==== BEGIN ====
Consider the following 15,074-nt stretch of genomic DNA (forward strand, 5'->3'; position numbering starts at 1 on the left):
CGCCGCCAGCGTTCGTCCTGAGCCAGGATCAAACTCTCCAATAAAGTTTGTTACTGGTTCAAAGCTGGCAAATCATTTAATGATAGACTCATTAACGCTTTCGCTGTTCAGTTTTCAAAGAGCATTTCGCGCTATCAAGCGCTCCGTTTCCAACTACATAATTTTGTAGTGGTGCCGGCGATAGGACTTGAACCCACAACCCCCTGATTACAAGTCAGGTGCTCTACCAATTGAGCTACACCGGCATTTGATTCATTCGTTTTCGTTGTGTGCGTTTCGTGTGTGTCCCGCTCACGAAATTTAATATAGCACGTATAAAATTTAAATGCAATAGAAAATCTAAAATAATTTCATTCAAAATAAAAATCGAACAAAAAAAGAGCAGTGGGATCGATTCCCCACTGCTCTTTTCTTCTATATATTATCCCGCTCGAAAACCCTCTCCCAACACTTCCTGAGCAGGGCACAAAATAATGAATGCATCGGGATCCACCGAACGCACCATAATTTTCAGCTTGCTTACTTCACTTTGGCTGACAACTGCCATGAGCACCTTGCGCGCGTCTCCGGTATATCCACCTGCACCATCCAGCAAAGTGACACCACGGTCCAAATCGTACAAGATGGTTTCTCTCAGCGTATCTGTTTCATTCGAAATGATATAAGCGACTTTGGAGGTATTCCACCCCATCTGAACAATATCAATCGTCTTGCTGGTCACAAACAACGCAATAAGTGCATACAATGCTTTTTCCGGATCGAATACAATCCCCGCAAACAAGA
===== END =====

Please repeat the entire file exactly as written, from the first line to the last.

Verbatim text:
Consider the following 15,074-nt stretch of genomic DNA (forward strand, 5'->3'; position numbering starts at 1 on the left):
CGCCGCCAGCGTTCGTCCTGAGCCAGGATCAAACTCTCCAATAAAGTTTGTTACTGGTTCAAAGCTGGCAAATCATTTAATGATAGACTCATTAACGCTTTCGCTGTTCAGTTTTCAAAGAGCATTTCGCGCTATCAAGCGCTCCGTTTCCAACTACATAATTTTGTAGTGGTGCCGGCGATAGGACTTGAACCCACAACCCCCTGATTACAAGTCAGGTGCTCTACCAATTGAGCTACACCGGCATTTGATTCATTCGTTTTCGTTGTGTGCGTTTCGTGTGTGTCCCGCTCACGAAATTTAATATAGCACGTATAAAATTTAAATGCAATAGAAAATCTAAAATAATTTCATTCAAAATAAAAATCGAACAAAAAAAGAGCAGTGGGATCGATTCCCCACTGCTCTTTTCTTCTATATATTATCCCGCTCGAAAACCCTCTCCCAACACTTCCTGAGCAGGGCACAAAATAATGAATGCATCGGGATCCACCGAACGCACCATAATTTTCAGCTTGCTTACTTCACTTTGGCTGACAACTGCCATGAGCACCTTGCGCGCGTCTCCGGTATATCCACCTGCACCATCCAGCAAAGTGACACCACGGTCCAAATCGTACAAGATGGTTTCTCTCAGCGTATCTGTTTCATTCGAAATGATATAAGCGACTTTGGAGGTATTCCACCCCATCTGAACAATATCAATCGTCTTGCTGGTCACAAACAACGCAATAAGTGCATACAATGCTTTTTCCGGATCGAATACAATCCCCGCAAACAAGA